digitalWrite(13, LOW);
      break;
      
    case '8':   //display 8 in 7 Segment Setup
      Serial.println();
      Serial.write(x);
      digitalWrite(7, HIGH);
      digitalWrite(8, HIGH);
      digitalWrite(9, HIGH);
      digitalWrite(10, HIGH);
      digitalWrite(11, HIGH);
      digitalWrite(12, HIGH);
      digitalWrite(13, HIGH);
      break;
      
      case '9':   //display 9 in 7 Segment Setup
      Serial.println();
      Serial.write(x);
      digitalWrite(7, HIGH);
      digitalWrite(8, HIGH);
      digitalWrite(9, HIGH);
      digitalWrite(10, HIGH);
      digitalWrite(11, LOW);
      digitalWrite(12, HIGH);
      digitalWrite(13, HIGH);
      break;
      
      case '0':   //display 0 in 7 Segment Setup
      Serial.println();
      Serial.write(x);
      digitalWrite(7, HIGH);
      digitalWrite(8, HIGH);
      digitalWrite(9, HIGH);
      digitalWrite(10, HIGH);
      digitalWrite(11, HIGH);
      digitalWrite(12, HIGH);
      digitalWrite(13, LOW);
      break;
      
    default:
      Serial.println();
      Serial.println("No Digit is Displayed ! Please enter a valid digit from 0-9 !!");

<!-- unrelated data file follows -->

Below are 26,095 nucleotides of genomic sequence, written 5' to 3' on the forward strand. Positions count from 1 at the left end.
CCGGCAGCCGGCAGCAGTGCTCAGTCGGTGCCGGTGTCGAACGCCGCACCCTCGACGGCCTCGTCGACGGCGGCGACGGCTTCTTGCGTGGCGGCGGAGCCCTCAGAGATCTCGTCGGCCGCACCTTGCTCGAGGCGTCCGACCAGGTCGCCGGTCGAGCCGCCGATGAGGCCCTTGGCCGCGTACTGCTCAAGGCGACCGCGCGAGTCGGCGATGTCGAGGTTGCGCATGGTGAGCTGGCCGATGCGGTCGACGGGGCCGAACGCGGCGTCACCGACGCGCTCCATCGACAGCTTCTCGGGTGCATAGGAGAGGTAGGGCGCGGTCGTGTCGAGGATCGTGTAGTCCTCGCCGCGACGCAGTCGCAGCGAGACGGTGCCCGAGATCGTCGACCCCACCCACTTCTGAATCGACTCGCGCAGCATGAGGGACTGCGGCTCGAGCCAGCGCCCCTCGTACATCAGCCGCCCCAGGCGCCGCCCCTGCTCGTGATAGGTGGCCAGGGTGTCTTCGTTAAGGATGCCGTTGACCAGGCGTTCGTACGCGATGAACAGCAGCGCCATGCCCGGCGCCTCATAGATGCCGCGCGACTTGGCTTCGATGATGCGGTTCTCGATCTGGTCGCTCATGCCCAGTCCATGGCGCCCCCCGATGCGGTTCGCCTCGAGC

for (int DigitalPin = 7; DigitalPin <= 13; DigitalPin++)
      {
        digitalWrite(DigitalPin, LOW); // turn all the LEDs off
      }
            }   //end switch case
}   //end if
}   //end main loop

Step 5: And You Are Done !

If you have connected all wires properly, you can see your display simulation perfectly without any errors. I have also shown a video where you can see all the number being displayed smoothly.

Hope this helped all the beginners out there. Any suggestions/feedbacks/doubts are most welcome.
Thanks for watching !

P.S : Instructables is an amazing place to maintain a collection of all your DIY stuffs !

Comments

author
charlie.harris.376 (author)2015-08-10

Hi

Thanks for the project. Have learnt a lot from this re getting info from monitor and processing.Where in the code does it say how often to check with monitor to see if something there to process. In my case I want to have the led go only momentary, say 200ms, with the code do I then need to use the LOW part to turn off? I will change your code to see if I can get to go. Also I will have 20 leds but individually controlled so I will need to use a multiplexer of some sort. Your comments would be appreciated. Thanks Charles